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1945 Château Cheval-Blanc Non Chateau Bottling

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Latest Sale Price

November 14, 2004 - $640

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RATINGS

95Wine Spectator

Generous, ripe and chewy, very pretty from start to finish, supple and nicely rounded, glowing with plum, raspberry and spice flavors that remain gentle and elegant. Heady, somehow remaining elevated and elegant throughout.

****Michael Broadbent

Medium, rosy-hued, touch of orange maturity; a beautiful bouquet, fragrant, with great depth and which evolved gloriously in the glass. Distinctively sweet but gently faded, elegant, and with lovely flavour and good length.

REGION

France, Bordeaux, St.-Émilion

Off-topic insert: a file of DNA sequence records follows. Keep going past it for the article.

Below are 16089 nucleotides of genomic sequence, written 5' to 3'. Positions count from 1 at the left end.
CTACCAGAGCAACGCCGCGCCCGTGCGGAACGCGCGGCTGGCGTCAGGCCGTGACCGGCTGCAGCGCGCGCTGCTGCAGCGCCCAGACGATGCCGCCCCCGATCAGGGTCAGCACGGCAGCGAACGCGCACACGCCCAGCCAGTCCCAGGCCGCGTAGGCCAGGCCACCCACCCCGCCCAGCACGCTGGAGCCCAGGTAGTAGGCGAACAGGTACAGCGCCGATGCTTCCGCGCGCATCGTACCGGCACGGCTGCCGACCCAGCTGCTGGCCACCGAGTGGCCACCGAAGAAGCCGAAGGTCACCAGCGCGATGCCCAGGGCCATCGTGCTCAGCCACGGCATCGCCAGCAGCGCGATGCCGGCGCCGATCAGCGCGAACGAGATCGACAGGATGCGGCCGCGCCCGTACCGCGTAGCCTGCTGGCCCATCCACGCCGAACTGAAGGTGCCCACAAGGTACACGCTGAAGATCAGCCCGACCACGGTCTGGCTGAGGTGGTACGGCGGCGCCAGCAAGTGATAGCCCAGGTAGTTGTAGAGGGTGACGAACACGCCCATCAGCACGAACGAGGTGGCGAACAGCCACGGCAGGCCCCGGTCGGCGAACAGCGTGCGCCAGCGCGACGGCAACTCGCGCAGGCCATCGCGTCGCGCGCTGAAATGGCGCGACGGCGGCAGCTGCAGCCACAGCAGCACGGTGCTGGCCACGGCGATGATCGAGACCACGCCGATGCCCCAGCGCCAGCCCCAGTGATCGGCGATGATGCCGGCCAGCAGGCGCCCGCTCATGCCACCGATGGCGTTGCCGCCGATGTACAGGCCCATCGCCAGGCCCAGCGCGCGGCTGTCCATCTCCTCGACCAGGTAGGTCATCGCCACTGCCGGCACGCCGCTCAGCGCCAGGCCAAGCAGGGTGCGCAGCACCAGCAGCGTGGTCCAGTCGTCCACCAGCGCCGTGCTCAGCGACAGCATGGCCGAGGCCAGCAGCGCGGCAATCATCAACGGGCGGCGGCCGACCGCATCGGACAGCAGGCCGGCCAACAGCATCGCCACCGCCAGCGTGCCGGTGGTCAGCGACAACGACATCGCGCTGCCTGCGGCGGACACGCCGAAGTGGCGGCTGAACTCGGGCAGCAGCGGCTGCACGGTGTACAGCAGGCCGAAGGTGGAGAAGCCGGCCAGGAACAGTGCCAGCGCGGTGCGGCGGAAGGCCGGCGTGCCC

Saint-Émilion is on the east side of the Dordogne River. At 13,400 acres it is one of Bordeaux’s largest appellations, and perhaps its most picturesque. It is also home to what has been called “the garagiste” movement of upstart, tradition-defying winemakers who produce artisanal wines in styles that are unconventional for the appellation. The village of Saint-Émilion dates from the middle ages and it sits on low hills, surrounded by ancient walls. Like its neighbor Pomerol, Saint-Émilion was not included in the famous Bordeaux classification system of 1855. But a century later a ranking system was put in place, and unlike the classification system for the Medoc, the Saint-Émilion system is reviewed every ten years, meaning that estates can be upgraded or downgraded. There are three rankings: Grand Cru Classé, Premier Grand Cru Classé B and Premier Grand Cru Classé A, with the final ranking being the best. Such legendary Saint-Émilion estates as Châteaux Ausone and Cheval-Blanc are Premier Grand Cru Classé A, along with Châteaux Pavie and Angélus, both added to the classification in 2012. Wines in this appellation are primarily Merlot, mixed with Cabernet Franc and Cabernet Sauvignon.